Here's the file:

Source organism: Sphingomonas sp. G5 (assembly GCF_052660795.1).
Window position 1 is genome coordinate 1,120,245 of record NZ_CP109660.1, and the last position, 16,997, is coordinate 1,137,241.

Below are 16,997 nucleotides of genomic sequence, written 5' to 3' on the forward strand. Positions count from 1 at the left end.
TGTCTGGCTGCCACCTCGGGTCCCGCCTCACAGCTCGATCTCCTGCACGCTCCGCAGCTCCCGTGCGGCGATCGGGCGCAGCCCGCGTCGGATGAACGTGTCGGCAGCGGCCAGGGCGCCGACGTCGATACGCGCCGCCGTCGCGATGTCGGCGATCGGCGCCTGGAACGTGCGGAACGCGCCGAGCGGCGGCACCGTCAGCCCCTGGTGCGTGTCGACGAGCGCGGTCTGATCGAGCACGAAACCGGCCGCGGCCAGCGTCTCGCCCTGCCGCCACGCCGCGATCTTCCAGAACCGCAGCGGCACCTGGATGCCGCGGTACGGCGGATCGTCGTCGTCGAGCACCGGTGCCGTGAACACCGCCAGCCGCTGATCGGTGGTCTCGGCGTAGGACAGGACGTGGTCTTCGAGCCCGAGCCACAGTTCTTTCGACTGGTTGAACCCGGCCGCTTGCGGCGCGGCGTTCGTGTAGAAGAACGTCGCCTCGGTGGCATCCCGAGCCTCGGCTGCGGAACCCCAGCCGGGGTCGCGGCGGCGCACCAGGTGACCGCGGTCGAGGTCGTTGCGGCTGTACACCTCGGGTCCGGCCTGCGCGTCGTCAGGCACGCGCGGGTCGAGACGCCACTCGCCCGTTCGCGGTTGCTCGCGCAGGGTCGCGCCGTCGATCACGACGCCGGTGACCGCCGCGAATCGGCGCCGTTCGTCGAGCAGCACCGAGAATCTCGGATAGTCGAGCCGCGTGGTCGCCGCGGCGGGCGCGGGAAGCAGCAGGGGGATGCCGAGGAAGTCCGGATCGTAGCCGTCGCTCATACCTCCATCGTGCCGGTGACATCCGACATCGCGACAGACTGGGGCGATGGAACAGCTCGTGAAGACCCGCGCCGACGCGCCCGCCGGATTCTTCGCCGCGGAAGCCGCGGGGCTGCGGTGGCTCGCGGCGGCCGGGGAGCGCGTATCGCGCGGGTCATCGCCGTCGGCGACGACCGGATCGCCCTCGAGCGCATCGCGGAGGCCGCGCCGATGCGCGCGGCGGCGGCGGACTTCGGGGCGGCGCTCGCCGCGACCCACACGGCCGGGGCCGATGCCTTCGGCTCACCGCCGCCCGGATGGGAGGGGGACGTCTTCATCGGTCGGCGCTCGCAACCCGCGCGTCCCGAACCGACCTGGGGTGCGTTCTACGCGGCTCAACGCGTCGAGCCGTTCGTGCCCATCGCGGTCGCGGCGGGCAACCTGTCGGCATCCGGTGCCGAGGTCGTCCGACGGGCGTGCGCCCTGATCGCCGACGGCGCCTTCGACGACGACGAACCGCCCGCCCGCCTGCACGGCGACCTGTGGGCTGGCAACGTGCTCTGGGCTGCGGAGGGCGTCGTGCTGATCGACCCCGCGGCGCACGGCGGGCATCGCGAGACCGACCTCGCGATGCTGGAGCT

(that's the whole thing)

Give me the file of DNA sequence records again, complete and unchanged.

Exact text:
Source organism: Sphingomonas sp. G5 (assembly GCF_052660795.1).
Window position 1 is genome coordinate 1,120,245 of record NZ_CP109660.1, and the last position, 16,997, is coordinate 1,137,241.

Below are 16,997 nucleotides of genomic sequence, written 5' to 3' on the forward strand. Positions count from 1 at the left end.
TGTCTGGCTGCCACCTCGGGTCCCGCCTCACAGCTCGATCTCCTGCACGCTCCGCAGCTCCCGTGCGGCGATCGGGCGCAGCCCGCGTCGGATGAACGTGTCGGCAGCGGCCAGGGCGCCGACGTCGATACGCGCCGCCGTCGCGATGTCGGCGATCGGCGCCTGGAACGTGCGGAACGCGCCGAGCGGCGGCACCGTCAGCCCCTGGTGCGTGTCGACGAGCGCGGTCTGATCGAGCACGAAACCGGCCGCGGCCAGCGTCTCGCCCTGCCGCCACGCCGCGATCTTCCAGAACCGCAGCGGCACCTGGATGCCGCGGTACGGCGGATCGTCGTCGTCGAGCACCGGTGCCGTGAACACCGCCAGCCGCTGATCGGTGGTCTCGGCGTAGGACAGGACGTGGTCTTCGAGCCCGAGCCACAGTTCTTTCGACTGGTTGAACCCGGCCGCTTGCGGCGCGGCGTTCGTGTAGAAGAACGTCGCCTCGGTGGCATCCCGAGCCTCGGCTGCGGAACCCCAGCCGGGGTCGCGGCGGCGCACCAGGTGACCGCGGTCGAGGTCGTTGCGGCTGTACACCTCGGGTCCGGCCTGCGCGTCGTCAGGCACGCGCGGGTCGAGACGCCACTCGCCCGTTCGCGGTTGCTCGCGCAGGGTCGCGCCGTCGATCACGACGCCGGTGACCGCCGCGAATCGGCGCCGTTCGTCGAGCAGCACCGAGAATCTCGGATAGTCGAGCCGCGTGGTCGCCGCGGCGGGCGCGGGAAGCAGCAGGGGGATGCCGAGGAAGTCCGGATCGTAGCCGTCGCTCATACCTCCATCGTGCCGGTGACATCCGACATCGCGACAGACTGGGGCGATGGAACAGCTCGTGAAGACCCGCGCCGACGCGCCCGCCGGATTCTTCGCCGCGGAAGCCGCGGGGCTGCGGTGGCTCGCGGCGGCCGGGGAGCGCGTATCGCGCGGGTCATCGCCGTCGGCGACGACCGGATCGCCCTCGAGCGCATCGCGGAGGCCGCGCCGATGCGCGCGGCGGCGGCGGACTTCGGGGCGGCGCTCGCCGCGACCCACACGGCCGGGGCCGATGCCTTCGGCTCACCGCCGCCCGGATGGGAGGGGGACGTCTTCATCGGTCGGCGCTCGCAACCCGCGCGTCCCGAACCGACCTGGGGTGCGTTCTACGCGGCTCAACGCGTCGAGCCGTTCGTGCCCATCGCGGTCGCGGCGGGCAACCTGTCGGCATCCGGTGCCGAGGTCGTCCGACGGGCGTGCGCCCTGATCGCCGACGGCGCCTTCGACGACGACGAACCGCCCGCCCGCCTGCACGGCGACCTGTGGGCTGGCAACGTGCTCTGGGCTGCGGAGGGCGTCGTGCTGATCGACCCCGCGGCGCACGGCGGGCATCGCGAGACCGACCTCGCGATGCTGGAGCT